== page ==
Peevish Pen

Ruminations on reading, writing, rural living, retirement, aging—and sometimes cats. And maybe a border collie or other critters.

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Location: Rural Virginia, United States

I'm an elderly retired teacher who writes. Among my books are Ferradiddledumday (Appalachian version of the Rumpelstiltskin story), Stuck (middle grade paranormal novel), Patches on the Same Quilt (novel set in Franklin County, VA), Them That Go (an Appalachian novel), Miracle of the Concrete Jesus & Other Stories, and several Kindle ebooks.

Sunday, November 11, 2007

Close to the Edge

Young Adult novels are getting edgier.

That’s what I’ve heard—in various print sources and at last month’s James River Writers Conference. (YA includes ages 12 through 18.)

I hadn’t read that many YA novels since I stopped teaching. Most of the edginess of YA novels from the 70s and 80s dealt with drugs: Go Ask Alice by "Anonymous" was one that was too much for most school libraries. That book was supposedly an autobiography, but was actually a novel. I remember that an 8th grader told me I ought to read it, and I did. An eye-opening experience.

Paul Zindel’s My Darling, My Hamburger (teen sexual awareness) was published in the early 70s. Anne Head’s Mr. & Mrs. BoJo Jones (teen pregnancy, although they couple involved got married and the baby died) was another edgy one from way back in 1967. S.A. Hinton’s The Outsiders seems tame today, but was way out there—edgy—when it was first published in 1967. And S.A. was a young girl when she wrote it!

When I was a YA myself (not that anybody called us "YA" in the late 50s and early 60s—we were just “kids” or “teenagers”), there weren’t many "YA"—er, teenage— books. We mostly read the classics or else the same books that grown-ups read. Or we re-read the books for younger kids.

When I was 12, I was immersed in the Black Stallion series, but I also liked Caddie Woodlawn—about a girl my age who lived in the “old-timey” days. I remember checking it out of the Lee Junior High School library back in 1957. Now, because of a bit of “political incorrectness,” Caddie Woodlawn now seems edgy.

In junior high, I also read all the biographies I could find—I didn’t care who they were about. I doubt that any came close to being edgy.

In high school, my classmates and I continued to read classics (George Eliot, Thomas Hardy, Charles Dickens, etc.), but I also remember reading Orwell’s Animal Farm and 1984. Animal Farm was an “animal story,” only it wasn’t. But it was OK to read. In 1962, the year 1984 was so far into the future as to be incomprehensible. Outside of class, I read Gone With the Wind, “old-timey” novel I liked, although I thought Scarlett wasn’t as interesting as Caddie.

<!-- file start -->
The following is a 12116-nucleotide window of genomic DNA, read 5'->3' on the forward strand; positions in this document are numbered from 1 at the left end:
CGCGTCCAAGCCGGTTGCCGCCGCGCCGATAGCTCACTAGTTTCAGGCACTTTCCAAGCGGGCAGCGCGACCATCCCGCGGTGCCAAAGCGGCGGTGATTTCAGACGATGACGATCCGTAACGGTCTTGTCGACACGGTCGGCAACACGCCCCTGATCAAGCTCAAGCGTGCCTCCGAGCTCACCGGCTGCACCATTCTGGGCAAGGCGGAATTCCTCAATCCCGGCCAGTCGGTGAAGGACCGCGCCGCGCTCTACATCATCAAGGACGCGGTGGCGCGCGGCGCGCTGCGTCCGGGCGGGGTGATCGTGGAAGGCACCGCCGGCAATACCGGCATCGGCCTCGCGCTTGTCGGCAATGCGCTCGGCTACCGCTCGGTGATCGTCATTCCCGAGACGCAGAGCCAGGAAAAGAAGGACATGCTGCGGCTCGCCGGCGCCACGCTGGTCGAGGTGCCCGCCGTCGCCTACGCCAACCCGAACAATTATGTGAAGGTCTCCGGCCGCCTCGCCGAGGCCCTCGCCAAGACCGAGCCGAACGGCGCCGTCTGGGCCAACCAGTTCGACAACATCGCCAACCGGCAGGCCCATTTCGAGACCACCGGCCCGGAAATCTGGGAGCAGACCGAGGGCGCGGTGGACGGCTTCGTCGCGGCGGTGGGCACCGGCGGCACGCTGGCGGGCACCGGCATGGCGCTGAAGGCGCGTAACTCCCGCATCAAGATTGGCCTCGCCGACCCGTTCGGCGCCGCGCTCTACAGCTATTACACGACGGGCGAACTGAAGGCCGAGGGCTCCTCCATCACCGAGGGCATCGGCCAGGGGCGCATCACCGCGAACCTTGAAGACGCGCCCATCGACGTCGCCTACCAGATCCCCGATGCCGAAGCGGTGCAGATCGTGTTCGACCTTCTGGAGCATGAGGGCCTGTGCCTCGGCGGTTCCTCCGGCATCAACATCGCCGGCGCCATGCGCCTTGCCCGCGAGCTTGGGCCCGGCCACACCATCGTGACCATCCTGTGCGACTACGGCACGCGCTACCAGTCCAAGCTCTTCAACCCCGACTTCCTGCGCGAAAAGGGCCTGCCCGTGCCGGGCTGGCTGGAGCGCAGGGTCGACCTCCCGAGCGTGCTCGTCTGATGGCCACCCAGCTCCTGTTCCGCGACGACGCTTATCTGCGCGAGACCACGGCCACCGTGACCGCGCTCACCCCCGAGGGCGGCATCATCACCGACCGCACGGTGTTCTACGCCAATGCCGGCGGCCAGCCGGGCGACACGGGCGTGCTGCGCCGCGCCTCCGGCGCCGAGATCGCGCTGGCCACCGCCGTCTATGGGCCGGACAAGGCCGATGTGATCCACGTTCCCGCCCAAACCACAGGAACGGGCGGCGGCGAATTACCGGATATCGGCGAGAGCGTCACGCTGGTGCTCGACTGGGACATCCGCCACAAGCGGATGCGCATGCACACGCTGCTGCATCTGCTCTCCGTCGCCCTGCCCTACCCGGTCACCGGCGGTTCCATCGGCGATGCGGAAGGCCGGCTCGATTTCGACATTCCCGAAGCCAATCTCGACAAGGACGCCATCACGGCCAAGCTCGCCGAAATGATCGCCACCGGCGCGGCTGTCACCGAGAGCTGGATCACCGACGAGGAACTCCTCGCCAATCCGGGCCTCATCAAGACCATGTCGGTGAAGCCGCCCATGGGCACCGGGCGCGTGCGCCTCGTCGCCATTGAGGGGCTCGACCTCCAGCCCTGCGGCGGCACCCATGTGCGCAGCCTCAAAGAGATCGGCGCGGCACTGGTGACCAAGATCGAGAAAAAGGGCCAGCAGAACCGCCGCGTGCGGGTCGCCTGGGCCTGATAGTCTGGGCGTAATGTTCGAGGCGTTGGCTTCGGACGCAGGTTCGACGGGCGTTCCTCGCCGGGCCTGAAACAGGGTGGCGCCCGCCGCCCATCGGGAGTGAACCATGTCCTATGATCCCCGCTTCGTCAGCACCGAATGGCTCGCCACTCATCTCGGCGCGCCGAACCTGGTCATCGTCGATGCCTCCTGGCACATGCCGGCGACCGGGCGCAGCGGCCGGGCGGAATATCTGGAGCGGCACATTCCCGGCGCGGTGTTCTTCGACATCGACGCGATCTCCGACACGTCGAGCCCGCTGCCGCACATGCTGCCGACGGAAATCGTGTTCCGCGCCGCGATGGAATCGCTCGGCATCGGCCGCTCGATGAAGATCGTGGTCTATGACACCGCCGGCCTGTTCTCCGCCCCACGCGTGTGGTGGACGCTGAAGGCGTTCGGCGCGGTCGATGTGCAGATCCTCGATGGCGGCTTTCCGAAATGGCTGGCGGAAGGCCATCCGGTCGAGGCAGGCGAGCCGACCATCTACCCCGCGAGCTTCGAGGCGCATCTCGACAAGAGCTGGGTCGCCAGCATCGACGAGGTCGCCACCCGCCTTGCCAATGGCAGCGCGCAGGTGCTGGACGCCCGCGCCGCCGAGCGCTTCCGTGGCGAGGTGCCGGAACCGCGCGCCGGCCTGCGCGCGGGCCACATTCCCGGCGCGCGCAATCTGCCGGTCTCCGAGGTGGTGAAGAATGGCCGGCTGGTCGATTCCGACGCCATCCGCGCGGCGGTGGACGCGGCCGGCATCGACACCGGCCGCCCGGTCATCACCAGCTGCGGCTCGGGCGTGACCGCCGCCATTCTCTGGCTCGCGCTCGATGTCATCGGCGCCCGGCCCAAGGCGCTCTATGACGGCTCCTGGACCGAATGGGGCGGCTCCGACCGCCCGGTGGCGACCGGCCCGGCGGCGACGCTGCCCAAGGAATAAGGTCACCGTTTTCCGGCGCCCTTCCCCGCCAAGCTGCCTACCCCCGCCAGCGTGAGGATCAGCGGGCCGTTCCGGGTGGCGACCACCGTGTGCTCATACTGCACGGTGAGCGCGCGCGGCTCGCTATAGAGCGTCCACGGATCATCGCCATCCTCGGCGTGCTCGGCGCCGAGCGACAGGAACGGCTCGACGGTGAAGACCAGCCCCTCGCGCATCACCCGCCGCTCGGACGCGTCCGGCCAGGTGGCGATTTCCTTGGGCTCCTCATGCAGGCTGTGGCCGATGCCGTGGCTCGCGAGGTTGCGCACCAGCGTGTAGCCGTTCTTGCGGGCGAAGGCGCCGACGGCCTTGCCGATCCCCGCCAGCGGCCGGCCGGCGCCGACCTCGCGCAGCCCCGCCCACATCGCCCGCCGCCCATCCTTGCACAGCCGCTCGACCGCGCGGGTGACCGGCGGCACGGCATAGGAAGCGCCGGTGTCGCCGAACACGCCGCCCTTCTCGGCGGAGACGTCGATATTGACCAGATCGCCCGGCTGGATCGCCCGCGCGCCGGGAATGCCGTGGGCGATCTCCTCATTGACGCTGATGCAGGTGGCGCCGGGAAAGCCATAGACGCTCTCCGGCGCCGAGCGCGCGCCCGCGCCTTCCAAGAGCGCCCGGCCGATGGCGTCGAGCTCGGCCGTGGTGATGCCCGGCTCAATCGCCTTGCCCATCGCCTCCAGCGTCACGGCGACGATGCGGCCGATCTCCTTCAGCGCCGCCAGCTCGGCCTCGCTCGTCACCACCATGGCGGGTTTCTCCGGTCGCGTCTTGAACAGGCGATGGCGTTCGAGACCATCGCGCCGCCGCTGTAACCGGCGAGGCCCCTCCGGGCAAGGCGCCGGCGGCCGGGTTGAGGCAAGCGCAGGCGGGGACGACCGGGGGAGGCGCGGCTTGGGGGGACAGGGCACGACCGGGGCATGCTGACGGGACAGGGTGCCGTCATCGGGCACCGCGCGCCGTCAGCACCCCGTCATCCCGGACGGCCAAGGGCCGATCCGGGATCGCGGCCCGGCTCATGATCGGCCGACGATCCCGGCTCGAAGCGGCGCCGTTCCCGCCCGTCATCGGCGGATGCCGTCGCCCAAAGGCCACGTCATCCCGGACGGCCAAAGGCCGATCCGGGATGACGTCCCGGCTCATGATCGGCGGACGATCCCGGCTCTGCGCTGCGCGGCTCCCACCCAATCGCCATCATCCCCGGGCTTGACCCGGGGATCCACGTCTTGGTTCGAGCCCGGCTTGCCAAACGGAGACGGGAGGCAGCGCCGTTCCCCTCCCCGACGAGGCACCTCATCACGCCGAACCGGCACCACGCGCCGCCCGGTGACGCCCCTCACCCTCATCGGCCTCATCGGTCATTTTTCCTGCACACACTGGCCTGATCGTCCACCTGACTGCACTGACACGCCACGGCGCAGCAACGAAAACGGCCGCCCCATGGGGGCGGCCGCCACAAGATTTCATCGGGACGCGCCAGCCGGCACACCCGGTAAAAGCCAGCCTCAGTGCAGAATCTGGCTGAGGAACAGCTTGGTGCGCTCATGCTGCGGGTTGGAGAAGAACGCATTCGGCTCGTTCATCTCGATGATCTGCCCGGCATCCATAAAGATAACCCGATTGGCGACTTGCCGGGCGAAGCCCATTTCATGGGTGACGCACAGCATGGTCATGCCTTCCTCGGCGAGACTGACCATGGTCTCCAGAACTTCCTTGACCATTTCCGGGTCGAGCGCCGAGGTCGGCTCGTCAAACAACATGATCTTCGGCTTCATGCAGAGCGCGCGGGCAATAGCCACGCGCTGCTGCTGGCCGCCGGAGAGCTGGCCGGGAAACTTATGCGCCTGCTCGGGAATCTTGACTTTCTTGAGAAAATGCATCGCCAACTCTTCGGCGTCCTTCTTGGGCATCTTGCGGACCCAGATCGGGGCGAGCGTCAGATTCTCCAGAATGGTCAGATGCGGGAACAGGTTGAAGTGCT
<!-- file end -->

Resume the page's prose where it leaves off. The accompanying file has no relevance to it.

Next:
In 1963, after the movie came out, everybody read To Kill a Mockingbird, too, even though it dealt with rape and racism—two topics that polite folks in our male-dominated segregated society didn’t talk about. I guess that made it edgy.

I can’t remember titles of most of the other contemporary novels I read in high school. But I must have read some.

During my first year in college (on my own time, because everyone was talking about them) I read Peyton Place and Catcher in the Rye. Now, I’m told (by a panel at the JRWC) that if Catcher in the Rye were to be published today, it would be marketed as YA. (YA readers today would probably think Peyton Place too old-timey and boring.)

Anyhow, I just finished a new YA novel: Claiming Georgia Tate, by Gigi Amateau, whom I heard speak at the JRWC. She’s a southern writer besides a YA writer, so that was a plus in my deciding to buy and read her book. Claiming Georgia Tate was well-written, and I enjoyed it.

The novel deals, among other things, with the incest/rape of its twelve-year-old narrator. That event happens after the narrator’s grandmother dies and she’s sent to live with her father in Florida but before a boy grabs her butt and causes her to have a bike accident, after which the drag queen takes her in and tends her wounds (both physical and mental), and then there’s her grandfather’s car accident that occurs just before she gets home on the bus—well, a lot of stuff happens to this poor girl, who never does know what actually happened to her mother who abandoned her in the care of her grandparents after she (the mother) got out of the mental hospital where she was sent following her unsuccessful attempt at suicide, which the grandparents never told the narrator about until right before the grandmother died.

I really did like the book and Amateau's writing style. The main character is likeable and believable. I generally don’t enjoy reading about so much misery, especially when so many bad things happen so fast to such a nice kid. However, this was a book I couldn’t put down until I finished it.

I know bad things— child abuse, rape, incest, animal cruelty, war, famine, devastation, misery, abandonment, mutilation, and a bunch of other bad things—happen on a daily basis. And I know that folks need to be made aware that these things happen.

Awareness of a problem can often be the first step in finding a solution. "Edgy" books make us aware.


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